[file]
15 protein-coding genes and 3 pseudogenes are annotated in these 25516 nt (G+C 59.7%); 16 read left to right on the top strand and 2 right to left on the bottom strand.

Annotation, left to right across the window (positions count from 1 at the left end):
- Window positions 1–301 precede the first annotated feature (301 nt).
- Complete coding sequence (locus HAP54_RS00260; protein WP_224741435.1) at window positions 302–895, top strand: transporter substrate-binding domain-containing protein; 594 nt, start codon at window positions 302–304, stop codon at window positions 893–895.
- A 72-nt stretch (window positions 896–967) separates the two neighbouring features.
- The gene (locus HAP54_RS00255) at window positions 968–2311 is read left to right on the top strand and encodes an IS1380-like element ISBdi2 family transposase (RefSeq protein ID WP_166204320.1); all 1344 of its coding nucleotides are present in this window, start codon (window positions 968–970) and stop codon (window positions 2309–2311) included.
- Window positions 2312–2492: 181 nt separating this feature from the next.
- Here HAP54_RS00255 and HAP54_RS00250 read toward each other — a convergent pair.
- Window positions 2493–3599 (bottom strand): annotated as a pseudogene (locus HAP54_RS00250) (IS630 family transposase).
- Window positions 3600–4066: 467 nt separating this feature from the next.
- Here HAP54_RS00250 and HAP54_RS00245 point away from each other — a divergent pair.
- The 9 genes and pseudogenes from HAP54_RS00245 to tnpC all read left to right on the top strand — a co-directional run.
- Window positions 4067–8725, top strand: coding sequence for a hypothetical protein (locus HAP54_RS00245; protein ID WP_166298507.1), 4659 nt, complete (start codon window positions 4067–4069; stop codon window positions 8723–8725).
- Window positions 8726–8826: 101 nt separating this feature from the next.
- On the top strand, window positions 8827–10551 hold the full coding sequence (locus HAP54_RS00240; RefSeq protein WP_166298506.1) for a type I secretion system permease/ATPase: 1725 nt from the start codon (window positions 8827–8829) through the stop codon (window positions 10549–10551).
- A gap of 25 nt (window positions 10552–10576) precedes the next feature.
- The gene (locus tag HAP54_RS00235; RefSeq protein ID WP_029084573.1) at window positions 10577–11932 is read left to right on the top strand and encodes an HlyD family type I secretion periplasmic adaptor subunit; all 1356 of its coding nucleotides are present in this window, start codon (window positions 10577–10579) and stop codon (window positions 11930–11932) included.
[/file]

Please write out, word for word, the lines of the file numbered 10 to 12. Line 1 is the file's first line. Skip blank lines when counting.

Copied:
- Window positions 3600–4066: 467 nt separating this feature from the next.
- Here HAP54_RS00250 and HAP54_RS00245 point away from each other — a divergent pair.
- The 9 genes and pseudogenes from HAP54_RS00245 to tnpC all read left to right on the top strand — a co-directional run.